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i-mate Ultimate 8150 Smartphone

Lars takes a look at a new WM6 based Smartphone from i-mate's Ultimate range to see if it truly is the ultimate.

| Phones in Mobile Devices | Posted: Mar 31, 2008 4:00 am
TweakTown Rating: 77%Manufacturer: i-mate

Intro and External Features

 

i-mate might not be the most prolific of the Windows Mobile device brands out there, but the company has been around since 2001 and is based in Dubai. In the early days i-mate used to re-brand HTC devices, but that stopped a few years ago and i-mate started designing its own devices. Although the company has had some fairly affordable, albeit basic Windows Mobile devices in the past, it announced its Ultimate range over a year ago. This has finally come to fruition and today we're taking a closer look at the Ultimate 8150.

 

The first impression of the Ultimate 8150 is that it's a rather large Windows Mobile 6 Standard handset, with an unusually big screen and keypad. However, the matter of fact is that it's using Windows Mobile 6 Professional which means that it has a touch screen among other features. The screen measures 2.6-inches which is somewhat smaller than most other devices we've seen of this type, but it still manages to have a 480x640 resolution. Part of the reason for the small screen is the keypad located just below the screen, but the bezel around the screen is also quite thick.

 

 

The handset measures 118.5x60.5x15.5mm (HxWxD) which makes it quite chunky, especially compared to the recently reviewed E-Ten Glofiish devices we've looked at. It weighs in at 152g with the battery which really isn't much worse than most Windows Mobile devices. At least there's something of a reason behind the chunkiness of the Ultimate 8150, as it's crammed full of features, some of which are very unusual for a Windows Mobile device. But let's cover the build quality quickly first before we go into more detail about the features.

 

The Ultimate 8150 feels very sturdy and solid when you hold it and its weight has most likely something to do with this, but it also seems to be made from very solid plastic with some metal inlays. One problem we did notice with our review sample was that the battery cover, which is made from a sheet of metal, seemed to be slightly bent in one corner and didn't fit quite flush, but having a metal cover does at least mean that you can carefully bend it back in shape. Otherwise, we don't have any issues with the general build quality of the device.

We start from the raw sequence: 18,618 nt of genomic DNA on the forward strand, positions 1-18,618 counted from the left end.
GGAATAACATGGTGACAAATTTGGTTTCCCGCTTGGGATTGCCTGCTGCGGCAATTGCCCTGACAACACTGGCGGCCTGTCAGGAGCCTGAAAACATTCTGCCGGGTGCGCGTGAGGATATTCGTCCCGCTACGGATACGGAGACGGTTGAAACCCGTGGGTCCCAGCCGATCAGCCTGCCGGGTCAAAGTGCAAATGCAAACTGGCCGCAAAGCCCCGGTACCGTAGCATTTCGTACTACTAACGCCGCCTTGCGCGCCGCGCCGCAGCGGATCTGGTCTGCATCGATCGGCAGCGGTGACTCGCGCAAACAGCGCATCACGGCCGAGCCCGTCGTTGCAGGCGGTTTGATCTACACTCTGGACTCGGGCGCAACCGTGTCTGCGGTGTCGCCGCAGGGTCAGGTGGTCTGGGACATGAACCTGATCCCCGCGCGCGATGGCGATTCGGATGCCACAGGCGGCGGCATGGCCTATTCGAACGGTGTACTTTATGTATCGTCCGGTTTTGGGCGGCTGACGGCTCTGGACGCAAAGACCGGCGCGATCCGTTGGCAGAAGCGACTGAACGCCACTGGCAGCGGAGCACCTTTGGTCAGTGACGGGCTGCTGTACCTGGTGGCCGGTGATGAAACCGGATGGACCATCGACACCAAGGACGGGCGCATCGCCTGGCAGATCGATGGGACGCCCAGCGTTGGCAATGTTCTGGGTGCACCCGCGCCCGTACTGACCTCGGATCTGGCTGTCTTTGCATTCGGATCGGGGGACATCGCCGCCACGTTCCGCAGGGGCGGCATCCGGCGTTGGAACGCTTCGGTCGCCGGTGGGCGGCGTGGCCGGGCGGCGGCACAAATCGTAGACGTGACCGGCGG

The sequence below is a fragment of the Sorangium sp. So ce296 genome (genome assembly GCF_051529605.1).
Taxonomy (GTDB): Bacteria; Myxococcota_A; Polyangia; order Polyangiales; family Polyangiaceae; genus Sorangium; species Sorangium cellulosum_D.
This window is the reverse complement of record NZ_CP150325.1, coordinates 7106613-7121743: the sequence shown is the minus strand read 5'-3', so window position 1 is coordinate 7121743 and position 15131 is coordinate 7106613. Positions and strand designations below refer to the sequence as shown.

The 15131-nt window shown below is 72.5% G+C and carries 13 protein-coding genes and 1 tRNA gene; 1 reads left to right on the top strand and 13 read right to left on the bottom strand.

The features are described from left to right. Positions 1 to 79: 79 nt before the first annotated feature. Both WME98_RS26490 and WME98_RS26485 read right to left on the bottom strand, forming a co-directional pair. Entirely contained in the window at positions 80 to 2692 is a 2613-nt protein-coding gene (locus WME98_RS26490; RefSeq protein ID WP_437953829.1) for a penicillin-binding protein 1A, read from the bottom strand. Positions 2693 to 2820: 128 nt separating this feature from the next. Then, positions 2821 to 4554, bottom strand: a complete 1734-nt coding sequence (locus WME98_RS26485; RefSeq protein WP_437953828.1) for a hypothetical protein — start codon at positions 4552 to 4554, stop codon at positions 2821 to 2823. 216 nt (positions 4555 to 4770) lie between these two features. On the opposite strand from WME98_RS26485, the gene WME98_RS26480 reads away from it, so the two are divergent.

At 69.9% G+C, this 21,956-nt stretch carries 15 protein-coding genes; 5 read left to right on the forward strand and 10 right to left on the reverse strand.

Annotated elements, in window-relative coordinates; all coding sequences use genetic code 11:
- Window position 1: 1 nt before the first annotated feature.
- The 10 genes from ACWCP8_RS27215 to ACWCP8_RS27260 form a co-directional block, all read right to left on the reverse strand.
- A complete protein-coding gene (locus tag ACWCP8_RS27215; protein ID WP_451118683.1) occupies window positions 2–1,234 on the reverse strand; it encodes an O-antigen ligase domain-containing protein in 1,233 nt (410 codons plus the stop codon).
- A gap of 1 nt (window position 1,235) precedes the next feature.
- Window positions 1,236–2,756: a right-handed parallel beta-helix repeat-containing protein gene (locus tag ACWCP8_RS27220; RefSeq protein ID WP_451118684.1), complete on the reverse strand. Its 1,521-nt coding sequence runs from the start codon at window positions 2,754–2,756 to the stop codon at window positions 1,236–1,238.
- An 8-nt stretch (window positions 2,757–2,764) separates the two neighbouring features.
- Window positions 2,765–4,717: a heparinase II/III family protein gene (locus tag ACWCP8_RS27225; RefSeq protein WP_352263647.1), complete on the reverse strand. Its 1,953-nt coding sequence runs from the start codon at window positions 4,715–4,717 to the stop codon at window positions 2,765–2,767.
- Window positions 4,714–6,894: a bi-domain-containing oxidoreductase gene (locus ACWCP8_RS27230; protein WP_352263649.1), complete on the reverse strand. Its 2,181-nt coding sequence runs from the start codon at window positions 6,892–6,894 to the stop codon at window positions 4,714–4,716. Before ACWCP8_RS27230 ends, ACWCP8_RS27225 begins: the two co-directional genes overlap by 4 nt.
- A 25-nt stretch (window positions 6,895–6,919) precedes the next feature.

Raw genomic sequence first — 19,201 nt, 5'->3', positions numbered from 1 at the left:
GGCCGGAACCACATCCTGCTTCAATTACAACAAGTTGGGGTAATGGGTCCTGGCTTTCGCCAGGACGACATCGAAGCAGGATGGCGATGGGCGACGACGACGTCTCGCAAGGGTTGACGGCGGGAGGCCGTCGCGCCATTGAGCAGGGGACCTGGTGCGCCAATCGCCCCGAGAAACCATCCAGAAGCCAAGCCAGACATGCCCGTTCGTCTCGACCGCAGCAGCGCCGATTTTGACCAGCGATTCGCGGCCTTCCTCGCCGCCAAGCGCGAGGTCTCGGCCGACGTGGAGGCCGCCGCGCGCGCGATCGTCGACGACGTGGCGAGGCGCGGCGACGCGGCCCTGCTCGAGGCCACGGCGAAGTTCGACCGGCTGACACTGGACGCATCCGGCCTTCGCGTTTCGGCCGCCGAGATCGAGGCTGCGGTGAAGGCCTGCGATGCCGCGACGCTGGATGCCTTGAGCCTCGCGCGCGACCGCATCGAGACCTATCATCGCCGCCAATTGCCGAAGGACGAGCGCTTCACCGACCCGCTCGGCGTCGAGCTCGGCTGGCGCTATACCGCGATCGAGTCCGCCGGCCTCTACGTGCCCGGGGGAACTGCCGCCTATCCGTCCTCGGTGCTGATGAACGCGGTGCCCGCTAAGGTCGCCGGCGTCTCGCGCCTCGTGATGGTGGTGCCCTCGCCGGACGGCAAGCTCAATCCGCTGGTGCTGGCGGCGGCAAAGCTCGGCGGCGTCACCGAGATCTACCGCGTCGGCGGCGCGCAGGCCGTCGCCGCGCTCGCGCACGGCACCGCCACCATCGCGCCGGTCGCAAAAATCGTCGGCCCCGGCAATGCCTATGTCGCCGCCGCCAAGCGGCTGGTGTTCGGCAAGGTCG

Looking at what's on offer from the angle of buttons and ports, the front of the Ultimate 8150 consists of the aforementioned display and keypad, as well as a front mounted camera for video calls. The keypad is a mixed bag of nuts; no, we're not taking the piss here, it really is an odd contraption as the keys are different sizes for some unknown reason and this makes it quite odd to use, especially the 1 and 3 keys.

 

There's a small joystick tucked in here as well, and it's actually quite nice to use. However, the windows key is too small and in an awkward position, and what we thought was the ok/back button doesn't always seem to have any functionality at all. The two soft keys are also funny to use, as they're made up from one slim, but long, single bar. We've seen plenty of better keypads, but it's not the worst one we've used either.

 

On the left hand side is a jog dial which can be depressed to make selections, an OK button, a micro SD memory card slot (although it doesn't take SDHC cards), a hardware key to the wireless manager and a tiny hole which hides the soft reset button. The jog wheel is slightly too hard to get to, as it only has a tiny part that sticks out and the OK button doesn't double up as the Windows Start key when on the home screen as per HTC devices, which is a real shame. The stylus is also located here at the top, just behind the jog dial.

 

 

Moving onto the right hand side we find three rubber grommets; the top ones hide an external WiFi antennae connector, below this is a mini USB 1.1 port and after this is a rather large rubber grommet which hides the video out port. Below this is the camera shutter button, which is dual stage as the camera features auto focus, but this makes it stick out quite far from the handset body. The third and final grommet hides a connector to be used with an external GSM/UMTS antenna in areas with very bad reception.

 

At the top of the handset is the power button as well as an IrDA receiver, although this is a dying standard, but it can still be useful for quickly exchanging business cards with other IrDA enabled devices. Finally around the back is the 2Megapixel camera, a small LED instead of a flash and a terrible self portrait mirror.

 

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